According to the OnlyBoth standout scores for nursing homes, the top 5 U.S. nursing homes out of more than 15,000 in the country are these:

  • #1 University Post-Acute Rehab in Sacramento, CA
  • #1 Kaiser Foundation Hospital Manteca Distinct Part Skilled Nursing Facility in Manteca, CA
  • #3 Signature HealthCARE At Sts. Mary & Elizabeth Hospital in Louisville, KY
  • #4 Brian Center Health & Retirement/Cabarrus in Concord, NC
  • #4 Manorcare Health Services-Green Tree in Pittsburgh, PA

The scores have several uses. First, let’s say that you’re preparing a candidate list of good-performing nursing homes for a prospective resident. To score all the nursing homes in a county, click on the Score nursing homes button and enter its name in the county search box.

Second, while you’re evaluating the detailed performance of a nursing home, click on the left-side question: Where does it stand in its county? in order to highlight its ranking within all those peers.

Third, to score all the homes within a peer group you select, say for investigative or marketing purposes, e.g., all government-owned nursing homes, click on Query across nursing homes and formulate your own query.

To see what underlies the top standout scores, check out some key reported insights on California’s University Post-Acute Rehab in Sacramento and Kaiser Foundation Hospital in Manteca.

University Post-Acute Rehab is the only one of 36 nursing homes in Sacramento County which has a 5-star rating in each of overall, health inspection, quality measures, and registered-nurse staffing. The facility also has the lowest total number of health deficiencies (zero) of the 36 nursing homes in the county.

Kaiser Foundation Hospital is only one of two nursing homes in all of San Joaquin County that doesn’t have any facility-reported incidents, substantiated complaints, fines, or payment denials. It also has the lowest total number of health deficiencies (zero) of the 26 nursing homes in the county.

It’s very illuminating also to check out what underlies the worst standout scores, nationally or just in your own county.

The scores are completely transparent, just like healthcare is becoming with the help of automated benchmarking engines. You can calculate a nursing home’s score yourself, in seconds, by going through its reported insights and subtracting the negative ones from the positive ones, as explained here at the bottom.

Our standard scores are similar in spirit to Nursing Home Compare’s overall rating, which is very complex. There is a substantial correlation (0.58) between standout scores and overall ratings. Standout scores are completely linked to a nursing home’s public, comparative performance along all the included data dimensions, and is completely automated regardless of new data attributes that may be added, e.g., on patient surveys, pricing, or consumer reviews.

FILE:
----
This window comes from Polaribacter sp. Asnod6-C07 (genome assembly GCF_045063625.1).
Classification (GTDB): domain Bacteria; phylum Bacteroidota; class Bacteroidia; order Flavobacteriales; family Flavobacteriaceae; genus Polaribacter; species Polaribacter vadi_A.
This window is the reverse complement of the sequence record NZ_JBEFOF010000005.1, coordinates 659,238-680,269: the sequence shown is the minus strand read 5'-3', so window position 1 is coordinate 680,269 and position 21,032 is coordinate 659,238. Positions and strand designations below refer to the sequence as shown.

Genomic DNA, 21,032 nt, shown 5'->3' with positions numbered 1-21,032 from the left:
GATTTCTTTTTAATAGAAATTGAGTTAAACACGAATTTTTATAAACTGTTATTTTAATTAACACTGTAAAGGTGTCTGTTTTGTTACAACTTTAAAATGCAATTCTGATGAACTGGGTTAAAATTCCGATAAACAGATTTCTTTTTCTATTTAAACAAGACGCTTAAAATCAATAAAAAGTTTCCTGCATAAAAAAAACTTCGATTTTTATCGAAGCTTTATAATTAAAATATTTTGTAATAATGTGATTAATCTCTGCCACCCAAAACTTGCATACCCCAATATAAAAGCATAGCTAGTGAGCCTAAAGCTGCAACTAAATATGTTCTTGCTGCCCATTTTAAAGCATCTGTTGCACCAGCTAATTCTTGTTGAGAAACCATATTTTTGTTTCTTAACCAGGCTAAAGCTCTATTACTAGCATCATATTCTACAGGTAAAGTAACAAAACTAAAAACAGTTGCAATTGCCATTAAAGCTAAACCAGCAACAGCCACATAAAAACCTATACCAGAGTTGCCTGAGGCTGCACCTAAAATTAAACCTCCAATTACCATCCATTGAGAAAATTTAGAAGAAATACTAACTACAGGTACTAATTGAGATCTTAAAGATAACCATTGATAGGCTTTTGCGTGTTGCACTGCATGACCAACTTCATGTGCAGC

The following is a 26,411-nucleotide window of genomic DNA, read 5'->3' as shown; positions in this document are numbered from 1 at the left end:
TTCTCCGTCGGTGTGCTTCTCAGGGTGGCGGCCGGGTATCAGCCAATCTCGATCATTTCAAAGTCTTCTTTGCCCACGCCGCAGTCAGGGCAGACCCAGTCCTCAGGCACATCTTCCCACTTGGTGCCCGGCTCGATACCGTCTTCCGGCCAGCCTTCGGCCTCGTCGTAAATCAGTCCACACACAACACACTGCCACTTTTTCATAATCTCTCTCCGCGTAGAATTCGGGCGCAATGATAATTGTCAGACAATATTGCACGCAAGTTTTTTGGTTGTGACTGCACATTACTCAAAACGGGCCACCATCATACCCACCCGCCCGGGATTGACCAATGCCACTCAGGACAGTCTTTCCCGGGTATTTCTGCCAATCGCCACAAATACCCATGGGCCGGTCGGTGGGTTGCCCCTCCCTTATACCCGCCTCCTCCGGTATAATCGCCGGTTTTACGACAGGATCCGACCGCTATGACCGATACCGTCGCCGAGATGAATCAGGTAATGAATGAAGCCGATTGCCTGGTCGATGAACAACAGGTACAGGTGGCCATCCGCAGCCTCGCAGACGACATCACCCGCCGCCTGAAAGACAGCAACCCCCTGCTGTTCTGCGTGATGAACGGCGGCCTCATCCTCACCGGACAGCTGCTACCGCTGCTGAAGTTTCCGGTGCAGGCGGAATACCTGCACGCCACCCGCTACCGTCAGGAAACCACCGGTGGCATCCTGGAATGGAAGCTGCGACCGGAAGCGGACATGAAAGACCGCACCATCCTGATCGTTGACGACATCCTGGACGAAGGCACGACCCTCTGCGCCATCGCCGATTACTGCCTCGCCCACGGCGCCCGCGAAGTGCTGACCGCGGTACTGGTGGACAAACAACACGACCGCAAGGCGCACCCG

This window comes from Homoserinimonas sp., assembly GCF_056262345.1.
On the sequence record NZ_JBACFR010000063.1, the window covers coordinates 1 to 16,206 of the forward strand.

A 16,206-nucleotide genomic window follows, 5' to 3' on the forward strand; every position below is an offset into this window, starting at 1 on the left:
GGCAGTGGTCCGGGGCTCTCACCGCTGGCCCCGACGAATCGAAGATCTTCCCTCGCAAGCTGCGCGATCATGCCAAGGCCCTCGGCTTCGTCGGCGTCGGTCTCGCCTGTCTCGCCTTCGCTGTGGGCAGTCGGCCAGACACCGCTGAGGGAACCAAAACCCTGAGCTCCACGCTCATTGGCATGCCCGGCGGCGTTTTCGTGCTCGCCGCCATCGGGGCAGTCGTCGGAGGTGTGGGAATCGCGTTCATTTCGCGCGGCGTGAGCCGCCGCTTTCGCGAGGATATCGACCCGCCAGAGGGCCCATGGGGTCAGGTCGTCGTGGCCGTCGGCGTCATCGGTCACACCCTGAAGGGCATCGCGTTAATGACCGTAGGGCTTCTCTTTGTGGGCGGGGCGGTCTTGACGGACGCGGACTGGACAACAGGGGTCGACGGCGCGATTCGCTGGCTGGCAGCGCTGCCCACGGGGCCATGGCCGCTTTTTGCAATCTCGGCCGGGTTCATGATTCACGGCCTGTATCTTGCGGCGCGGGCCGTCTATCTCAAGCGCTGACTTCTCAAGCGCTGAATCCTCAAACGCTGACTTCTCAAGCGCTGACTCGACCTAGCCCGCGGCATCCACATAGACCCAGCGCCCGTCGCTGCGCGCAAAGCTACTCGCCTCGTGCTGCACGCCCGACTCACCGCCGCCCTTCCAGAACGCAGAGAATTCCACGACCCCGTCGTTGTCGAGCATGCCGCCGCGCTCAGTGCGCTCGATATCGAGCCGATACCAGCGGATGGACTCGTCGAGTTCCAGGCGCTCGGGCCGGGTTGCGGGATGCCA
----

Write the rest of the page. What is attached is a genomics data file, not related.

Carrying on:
By empowering new uses, such as consumers wanting to create a list of candidate nursing homes to visit or to evaluate more deeply, standout scores contribute to healthcare transparency and thus ultimately to the goal of driving performance improvement.

Why Comparing Healthcare Providers Needs Automation

I’ve lived for years in the same area of Pittsburgh, whose streets don’t follow a grid design since it’s hilly and pre-dates the automobile. Sometimes before driving to a familiar destination, I’ll check Google Maps, which alerts me to a favored route that I didn’t even know existed. I act on the suggestion which usually turns out great. Is this unique to mapping, or can this happen in other domains of reasoning and discovery? How about healthcare?

Solution Spaces and Artificial Intelligence

Automated mapping helps me discover new routes not because I’m spatially challenged, but because the software explores side streets which motorists like me don’t consider. Instead, motorists tend to consider the larger, familiar streets that head toward their destination. Using Artificial Intelligence (AI) concepts, we say that mapping software searches for solutions within a larger space of possibilities than people do. In chess play, software considers piece sacrifices which none but top players will ever think of. It also occurs in scientific research. This should happen in healthcare, too, where there are huge potential gains for many stakeholders and rich data sets are publicly reported.

[Continue reading at LinkedIn Pulse …]